Laika (from the Russian: Лайка, a breed of dog, literally meaning "Barker" or "Howler") was a Soviet space dog (c. 1954–November 3, 1957) who became the first living mammal to orbit the Earth and the first orbital casualty. Little was known about the impact of space flight on living things at the time Laika's mission was launched. Some scientists believed humans would be unable to survive the launch or the conditions of outer space, so engineers viewed flights by non-human animals as a necessary precursor to human missions. The United States used chimpanzees; the Soviet program elected to use dogs. Laika, a stray, originally named Kudryavka (Russian: кудрявка Little Curly-Haired One), underwent training with two other dogs, and was eventually chosen as the occupant of the Soviet spacecraft Sputnik 2 that was launched into outer space on November 3, 1957.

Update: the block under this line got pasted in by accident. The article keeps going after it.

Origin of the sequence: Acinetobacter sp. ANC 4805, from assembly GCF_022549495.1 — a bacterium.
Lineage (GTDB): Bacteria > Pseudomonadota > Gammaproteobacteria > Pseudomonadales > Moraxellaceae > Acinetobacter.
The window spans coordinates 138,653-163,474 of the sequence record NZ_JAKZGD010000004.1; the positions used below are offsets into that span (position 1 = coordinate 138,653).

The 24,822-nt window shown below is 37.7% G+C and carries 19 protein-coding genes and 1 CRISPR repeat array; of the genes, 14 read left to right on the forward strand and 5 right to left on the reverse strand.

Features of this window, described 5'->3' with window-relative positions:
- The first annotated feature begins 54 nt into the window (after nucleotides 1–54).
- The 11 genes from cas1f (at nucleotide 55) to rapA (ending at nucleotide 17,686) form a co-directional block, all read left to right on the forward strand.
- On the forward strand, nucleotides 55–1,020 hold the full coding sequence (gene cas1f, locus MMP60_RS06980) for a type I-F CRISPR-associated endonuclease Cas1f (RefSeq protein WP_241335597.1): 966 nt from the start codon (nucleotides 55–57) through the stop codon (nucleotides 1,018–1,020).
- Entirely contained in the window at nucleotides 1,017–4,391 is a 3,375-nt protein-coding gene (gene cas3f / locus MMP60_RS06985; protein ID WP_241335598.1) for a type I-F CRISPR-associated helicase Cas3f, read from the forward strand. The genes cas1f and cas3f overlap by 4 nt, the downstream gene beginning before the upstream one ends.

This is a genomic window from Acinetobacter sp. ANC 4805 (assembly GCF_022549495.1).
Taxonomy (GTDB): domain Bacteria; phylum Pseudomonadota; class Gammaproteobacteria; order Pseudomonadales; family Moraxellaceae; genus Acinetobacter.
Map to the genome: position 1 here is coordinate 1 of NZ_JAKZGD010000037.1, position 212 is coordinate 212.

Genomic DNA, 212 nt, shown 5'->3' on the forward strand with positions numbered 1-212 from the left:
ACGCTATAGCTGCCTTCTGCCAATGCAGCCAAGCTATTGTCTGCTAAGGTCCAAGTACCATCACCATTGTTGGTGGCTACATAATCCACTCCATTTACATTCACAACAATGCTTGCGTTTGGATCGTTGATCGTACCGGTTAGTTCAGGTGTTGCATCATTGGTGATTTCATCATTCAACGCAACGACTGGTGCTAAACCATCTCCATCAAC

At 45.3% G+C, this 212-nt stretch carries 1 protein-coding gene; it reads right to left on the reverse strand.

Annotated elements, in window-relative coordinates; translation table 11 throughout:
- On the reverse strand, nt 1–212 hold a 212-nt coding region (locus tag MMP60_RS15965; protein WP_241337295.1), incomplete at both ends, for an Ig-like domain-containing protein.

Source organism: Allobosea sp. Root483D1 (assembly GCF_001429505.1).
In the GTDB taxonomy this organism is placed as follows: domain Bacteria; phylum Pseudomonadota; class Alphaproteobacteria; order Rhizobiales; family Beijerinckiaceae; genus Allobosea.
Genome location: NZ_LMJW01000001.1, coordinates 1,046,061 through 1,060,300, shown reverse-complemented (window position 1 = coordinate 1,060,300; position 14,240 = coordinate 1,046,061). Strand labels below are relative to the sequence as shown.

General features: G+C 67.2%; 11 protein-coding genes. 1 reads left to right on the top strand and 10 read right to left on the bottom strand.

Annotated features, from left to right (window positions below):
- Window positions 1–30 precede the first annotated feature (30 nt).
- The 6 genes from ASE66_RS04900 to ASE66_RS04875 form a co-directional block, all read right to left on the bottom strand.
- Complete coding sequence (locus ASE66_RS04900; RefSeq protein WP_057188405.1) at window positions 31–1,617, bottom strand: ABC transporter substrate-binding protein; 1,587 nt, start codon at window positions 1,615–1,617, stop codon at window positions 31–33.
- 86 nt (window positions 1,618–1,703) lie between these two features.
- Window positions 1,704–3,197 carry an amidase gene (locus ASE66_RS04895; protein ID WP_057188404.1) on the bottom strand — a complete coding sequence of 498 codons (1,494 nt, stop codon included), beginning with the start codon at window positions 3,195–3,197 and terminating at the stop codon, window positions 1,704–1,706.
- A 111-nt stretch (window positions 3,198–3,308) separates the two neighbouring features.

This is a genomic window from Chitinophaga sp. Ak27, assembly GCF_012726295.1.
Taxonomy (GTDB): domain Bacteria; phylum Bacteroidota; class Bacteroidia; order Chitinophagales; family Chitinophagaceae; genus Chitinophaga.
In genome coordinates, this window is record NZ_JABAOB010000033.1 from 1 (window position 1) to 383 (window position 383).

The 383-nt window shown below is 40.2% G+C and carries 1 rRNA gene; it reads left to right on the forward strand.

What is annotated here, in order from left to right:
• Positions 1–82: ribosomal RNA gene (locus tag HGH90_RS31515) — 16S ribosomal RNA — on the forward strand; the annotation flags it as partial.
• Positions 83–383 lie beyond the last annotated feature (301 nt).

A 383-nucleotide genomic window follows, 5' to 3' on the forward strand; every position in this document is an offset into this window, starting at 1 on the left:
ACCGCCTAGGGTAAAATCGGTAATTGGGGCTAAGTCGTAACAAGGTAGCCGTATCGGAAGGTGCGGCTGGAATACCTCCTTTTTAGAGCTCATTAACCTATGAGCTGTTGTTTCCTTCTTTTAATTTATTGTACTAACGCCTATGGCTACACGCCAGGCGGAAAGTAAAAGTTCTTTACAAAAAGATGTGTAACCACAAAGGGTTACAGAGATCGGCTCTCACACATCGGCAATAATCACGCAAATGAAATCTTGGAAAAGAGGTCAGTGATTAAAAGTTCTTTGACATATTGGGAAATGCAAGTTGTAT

Laika died a few hours after launch, presumably from stress and overheating, probably due to a malfunction in the thermal control system. The true cause and time of her death was not made public until 2002; instead, it was widely reported that she lived for several days. However, the experiment proved that a living passenger could survive being launched into orbit and endure weightlessness. It paved the way for human spaceflight and provided scientists with some of the first data on how living organisms react to spaceflight environments. On April 11, 2008, Russian officials unveiled a monument to Laika. A small monument in her honour was built near the military research facility in Moscow which prepared Laika's flight to space. It features a dog standing on top of a rocket.